Of all bulbs and tubers this is undoubtedly one of the best known. In the Netherlands its culture began as early as 1593; since then innumerable hybrids have been developed by crossing various species.
Tulips are often grown in beds. They are rarely suitable for naturalisation, since conditions in the garden are never perfect; after a year or two flowering will deteriorate and eventually the bulbs will cease to flower altogether. For that reason gardeners often buy new bulbs every year, but here another problem arises – the disease called tulip fire in which it appears a fungus attacks the bulbs. Sterilising the soil with chemical before planting the bulbs may help. Tulips are also suitable for use in window-boxes, especially the lower-growing strains with a firm habit. In this case both bulbs and soil are of course dis-carded every year. In additionof tulips may be planted here and there in the garden, preferably using the more natural looking forms, for instance cottage tulips in soft hues.
Tulips will do best in calciferous, porous, sandy soil, enriched with rotted manure. The bulbs are planted in mid autumn to a depth of about 7-10 cm; they are quite hardy and require little if any protection.
When thehave withered the bulbs are lifted and the offsets removed. These are kept dry until it is time to plant them and they are then kept for a few years in a separate bed in a favourable . Crossbred tulips now available may be divided into fourteen groups, briefly described below:
Single early tulips
Singleon 15-30 cm stalks; out of doors they flower in mid spring. The early Christmas tulip ‘Due van Tol’, formerly classified separately, belongs to this group.
Double early tulips
Large, double, peony-like flowers, up to 10 cm across, on 20-30 cm stalks. Flowering season mid spring.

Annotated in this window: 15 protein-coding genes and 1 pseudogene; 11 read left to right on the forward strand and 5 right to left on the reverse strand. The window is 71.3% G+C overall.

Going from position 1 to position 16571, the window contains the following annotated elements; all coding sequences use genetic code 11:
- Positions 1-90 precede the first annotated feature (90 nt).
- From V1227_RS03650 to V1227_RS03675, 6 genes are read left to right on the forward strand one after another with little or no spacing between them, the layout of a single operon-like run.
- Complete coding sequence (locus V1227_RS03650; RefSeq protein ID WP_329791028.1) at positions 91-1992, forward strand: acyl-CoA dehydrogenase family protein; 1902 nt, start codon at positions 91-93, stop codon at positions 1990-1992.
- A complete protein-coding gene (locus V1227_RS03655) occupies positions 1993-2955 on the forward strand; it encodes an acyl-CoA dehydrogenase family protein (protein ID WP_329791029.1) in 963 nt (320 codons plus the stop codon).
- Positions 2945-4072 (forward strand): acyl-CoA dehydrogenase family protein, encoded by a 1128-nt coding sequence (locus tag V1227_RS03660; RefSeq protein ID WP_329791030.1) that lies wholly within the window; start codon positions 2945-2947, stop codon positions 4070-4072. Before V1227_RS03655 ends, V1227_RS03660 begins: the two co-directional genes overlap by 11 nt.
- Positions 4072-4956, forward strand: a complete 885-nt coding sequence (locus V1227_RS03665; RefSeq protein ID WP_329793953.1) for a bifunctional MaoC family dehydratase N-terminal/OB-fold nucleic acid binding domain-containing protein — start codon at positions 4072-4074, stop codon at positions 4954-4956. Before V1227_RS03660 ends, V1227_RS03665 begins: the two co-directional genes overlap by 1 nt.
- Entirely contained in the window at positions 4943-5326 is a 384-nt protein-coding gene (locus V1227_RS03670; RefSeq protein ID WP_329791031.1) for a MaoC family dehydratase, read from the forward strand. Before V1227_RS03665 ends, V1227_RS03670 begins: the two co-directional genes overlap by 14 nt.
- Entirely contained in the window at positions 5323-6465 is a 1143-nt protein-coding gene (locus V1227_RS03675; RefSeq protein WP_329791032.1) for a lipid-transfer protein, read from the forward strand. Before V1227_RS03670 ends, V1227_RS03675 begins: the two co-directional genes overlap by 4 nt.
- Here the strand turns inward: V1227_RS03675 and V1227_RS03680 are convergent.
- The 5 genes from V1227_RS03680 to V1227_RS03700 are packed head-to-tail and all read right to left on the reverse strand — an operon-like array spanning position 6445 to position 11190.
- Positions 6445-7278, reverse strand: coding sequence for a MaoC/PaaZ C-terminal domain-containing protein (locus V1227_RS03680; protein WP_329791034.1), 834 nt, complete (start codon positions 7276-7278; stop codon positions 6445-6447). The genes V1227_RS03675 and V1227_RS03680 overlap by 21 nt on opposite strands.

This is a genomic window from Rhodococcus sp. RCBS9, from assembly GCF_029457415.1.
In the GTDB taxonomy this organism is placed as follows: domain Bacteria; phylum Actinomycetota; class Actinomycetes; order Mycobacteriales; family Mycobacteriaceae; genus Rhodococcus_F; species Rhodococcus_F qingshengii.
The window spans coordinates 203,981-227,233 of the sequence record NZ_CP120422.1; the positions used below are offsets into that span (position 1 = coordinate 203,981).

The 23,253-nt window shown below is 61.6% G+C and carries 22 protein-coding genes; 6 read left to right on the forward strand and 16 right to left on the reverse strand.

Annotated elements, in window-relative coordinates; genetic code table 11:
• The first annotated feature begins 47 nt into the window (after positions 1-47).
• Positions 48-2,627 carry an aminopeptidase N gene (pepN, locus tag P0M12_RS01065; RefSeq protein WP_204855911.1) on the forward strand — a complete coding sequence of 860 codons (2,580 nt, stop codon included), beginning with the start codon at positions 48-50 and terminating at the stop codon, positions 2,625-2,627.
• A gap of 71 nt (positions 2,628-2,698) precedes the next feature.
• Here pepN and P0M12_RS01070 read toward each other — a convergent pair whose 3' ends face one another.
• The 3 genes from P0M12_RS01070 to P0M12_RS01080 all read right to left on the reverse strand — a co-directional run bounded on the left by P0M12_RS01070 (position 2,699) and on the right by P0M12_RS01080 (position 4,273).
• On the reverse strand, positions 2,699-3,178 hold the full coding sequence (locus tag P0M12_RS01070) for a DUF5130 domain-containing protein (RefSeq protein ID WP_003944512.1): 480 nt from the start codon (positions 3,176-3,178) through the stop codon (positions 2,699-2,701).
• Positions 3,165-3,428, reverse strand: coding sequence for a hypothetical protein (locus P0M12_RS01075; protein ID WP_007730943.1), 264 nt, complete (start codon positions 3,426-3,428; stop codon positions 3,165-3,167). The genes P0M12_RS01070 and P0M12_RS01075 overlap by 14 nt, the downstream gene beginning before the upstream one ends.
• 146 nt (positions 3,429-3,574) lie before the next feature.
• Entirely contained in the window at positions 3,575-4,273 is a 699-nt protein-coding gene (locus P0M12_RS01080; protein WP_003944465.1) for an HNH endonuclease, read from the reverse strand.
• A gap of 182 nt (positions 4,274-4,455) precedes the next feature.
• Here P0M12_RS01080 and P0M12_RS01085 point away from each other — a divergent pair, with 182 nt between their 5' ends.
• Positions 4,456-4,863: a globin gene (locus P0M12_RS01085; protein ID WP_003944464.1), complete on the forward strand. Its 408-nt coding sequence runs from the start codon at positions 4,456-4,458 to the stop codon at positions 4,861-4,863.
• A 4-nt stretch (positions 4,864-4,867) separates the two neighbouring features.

A cross between ‘Due van Tol’ and Darwin tulips. They resemble the latter, but flower earlier in the year, in later spring. Round flowers on 30-45 cm long stalks, which are not very strong.
The result of crossing a number of early tulips with
Darwin hybrids. The petals are matt and in many cases have a contrasting margin; very strong stalks, 30-45 cm long. Flowering season mid spring. Darwin hybrids
The results of crossing Darwin tulips with Tulipa fosteriana; very large flowers, the stalks are 60-70 cm long. Flowering season mid to late spring. Darwin tulips
Hybrids developed in Belgium. Very glossy flowers with a square base, the stalks 60-80 cm long. Flowering season late spring. Lily-flowered tulips
The petals are pointed and reflexed; stalks about 50 cm. Flowering season late spring. Cottage tulips
Sometimes called single late tulips, these originate in the gardens of ancient French and English country estates. Height to 90 cm, flowering season mid to late spring. Rembrandt tulips
Darwin tulips with a virus disease causing the white marking. Height 60-70 cm, flowering season late spring. Parrot tulips
Twisted and fringed petals, usually in two colours. Height 60-80 cm; flowering season late spring. Double late tulips
Also called peony-flowered tulips. Very large double flowers on fragile; height 40-60 cm. The latest flowering group, namely last two weeks of spring. Kaufmanniana hybrids
The results of crossing Tulipa kaufmanniana with other forms. Compact plants with broad leaves, elongated flowers, usually bicoloured; height 20-30 cm. Flowers early in mid spring. Fosterana hybrids
Their most important progenitor is Tulipa fosterana. The flowers are usually red, sometimes yellow; height 30-45 cm. Flowers early in mid spring. Greigu hybrids
The results of crossing Tulipa greigii with others. Broad, streaked leaves, compact growth, height 20-30 cm. Flowering season early in mid spring.
Various botanical tulips
This heading embraces all those tulips which have not been tampered with; they are fairly rare. Tulipa acuminata, Tulipa praestans, Tulipa tarda and Tulipa turkestamca are a few examples.